The documents showed that $4,017,852.51 was seized from JP Morgan Chase Bank account number ending in 5512 held in the name of Springfield Aviation Company, LLC.

Another $4,593,842.05 held in Bank of Montreal with account number ending 7523 in the name of Springfield Aviation Inc. was also seized.

The American government also traced and seized $5,634,842.04 held in Bank of Montreal with account number ending in 515 in the name of Bluestream Aero Services, Inc.

American law enforcement authorities indicated in the charge document that efforts had commenced to secure final forfeitures of the funds.

In an earlier statement Saturday, Mr Onyema said he was innocent.

“As the press statement clearly stated, these are indictment (sic) that only contain charges,” the statement said.

“I am innocent of all charges and the US government will find no dirt on me because I have never conducted business with any illegalities.

“Be rest assured that I also have my lawyers on this and these mere allegations will be refuted. I never laundered money in my life, neither have I committed bank fraud anywhere in the world. Every Kobo I transferred to the US for aircraft purchase went through the Central Bank of Nigeria LC regime and all were used for the same purpose.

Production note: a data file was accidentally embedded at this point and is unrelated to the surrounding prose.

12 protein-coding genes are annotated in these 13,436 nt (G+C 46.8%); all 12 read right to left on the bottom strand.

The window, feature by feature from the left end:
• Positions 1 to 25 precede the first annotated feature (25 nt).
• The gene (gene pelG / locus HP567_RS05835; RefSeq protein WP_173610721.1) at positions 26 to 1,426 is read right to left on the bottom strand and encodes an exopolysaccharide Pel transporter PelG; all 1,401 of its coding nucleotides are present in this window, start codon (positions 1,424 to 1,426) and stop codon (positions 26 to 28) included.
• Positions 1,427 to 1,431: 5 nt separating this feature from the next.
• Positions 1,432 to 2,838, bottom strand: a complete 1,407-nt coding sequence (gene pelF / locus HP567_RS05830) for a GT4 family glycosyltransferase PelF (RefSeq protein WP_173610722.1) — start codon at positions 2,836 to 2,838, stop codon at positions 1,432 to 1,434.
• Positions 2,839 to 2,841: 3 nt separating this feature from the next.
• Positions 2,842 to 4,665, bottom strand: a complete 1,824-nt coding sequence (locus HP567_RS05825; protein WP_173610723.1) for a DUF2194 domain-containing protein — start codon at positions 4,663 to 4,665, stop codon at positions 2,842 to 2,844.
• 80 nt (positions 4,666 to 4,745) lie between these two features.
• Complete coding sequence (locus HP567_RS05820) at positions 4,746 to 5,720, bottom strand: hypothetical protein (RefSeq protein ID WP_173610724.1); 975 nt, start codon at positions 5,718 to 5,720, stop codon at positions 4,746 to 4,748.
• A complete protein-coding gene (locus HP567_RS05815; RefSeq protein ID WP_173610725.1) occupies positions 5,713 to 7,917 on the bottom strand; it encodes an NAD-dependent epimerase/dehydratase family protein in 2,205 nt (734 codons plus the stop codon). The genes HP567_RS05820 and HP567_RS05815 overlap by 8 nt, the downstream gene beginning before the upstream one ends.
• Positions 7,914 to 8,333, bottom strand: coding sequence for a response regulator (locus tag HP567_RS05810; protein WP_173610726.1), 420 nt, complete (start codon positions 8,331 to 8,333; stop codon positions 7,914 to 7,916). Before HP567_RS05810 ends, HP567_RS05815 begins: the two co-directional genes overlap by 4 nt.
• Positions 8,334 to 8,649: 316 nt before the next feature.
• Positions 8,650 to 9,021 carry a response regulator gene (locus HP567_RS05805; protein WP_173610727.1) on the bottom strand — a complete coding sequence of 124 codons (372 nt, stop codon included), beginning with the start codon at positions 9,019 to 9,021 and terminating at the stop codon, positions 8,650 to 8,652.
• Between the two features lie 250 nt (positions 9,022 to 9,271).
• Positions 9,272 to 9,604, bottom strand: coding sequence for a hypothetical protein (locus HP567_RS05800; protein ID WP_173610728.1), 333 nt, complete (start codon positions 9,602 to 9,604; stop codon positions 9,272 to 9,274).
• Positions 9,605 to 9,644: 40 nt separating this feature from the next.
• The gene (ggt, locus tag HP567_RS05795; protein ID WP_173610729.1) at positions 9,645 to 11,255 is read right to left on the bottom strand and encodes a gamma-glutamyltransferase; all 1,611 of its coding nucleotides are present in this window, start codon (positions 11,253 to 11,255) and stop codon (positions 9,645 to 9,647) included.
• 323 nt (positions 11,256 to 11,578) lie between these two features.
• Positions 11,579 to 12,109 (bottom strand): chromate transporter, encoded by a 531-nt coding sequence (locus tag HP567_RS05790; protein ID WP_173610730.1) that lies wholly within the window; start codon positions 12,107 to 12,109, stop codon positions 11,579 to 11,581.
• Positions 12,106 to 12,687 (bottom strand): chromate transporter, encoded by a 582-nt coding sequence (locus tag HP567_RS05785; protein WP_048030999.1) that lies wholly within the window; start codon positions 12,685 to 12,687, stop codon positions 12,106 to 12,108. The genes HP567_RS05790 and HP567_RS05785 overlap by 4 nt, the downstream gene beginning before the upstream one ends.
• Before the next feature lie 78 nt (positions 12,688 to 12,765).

“The American companies that received the funds are still in business. I never took a penny from any US bank or Nigerian bank. I am willing to defend my innocence in the US courts,” the AirPeace CEO stated.

Posted On Monday, 25 November 2019 04:33 Written by

Renowned professor of virology, activist and former minister of petroleum, Tamuno David-West is dead.

He died Monday at the University College Hospital (UCH), Ibadan at the age of 83 years.

David-West was born in Buguma, Kalabari, Rivers State.

He worked as lecturer and became a professor at the University of Ibadan where he lived and died. He joined the university in 1969 and became professor of virology in 1975.

David-West served in Nigerian government as commissioner for education and a member of the Executive Council of Rivers State from 1975 to 1979.

He was a member of the 50-person Constitution Drafting Committee for the Federal Military Government in 1979.

He served as federal minister of petroleum and energy under General Muhammadu Buhari from 1984 to 1985 and as minister of mines, power, and steel under General Ibrahim Babangida in 1986.

He was eventually removed as minister and arrested by the Babangida regime for allegedly contributing to the economic adversity of the country. He was discharged and acquitted of these charges by Nigeria’s Special Appeal Court on 8 August 1991.

A strong supporter of President Muhammadu Buhari, David-West will be remembered for his strong views on national issues and how he brought historical perspectives to proffer solutions to national crises.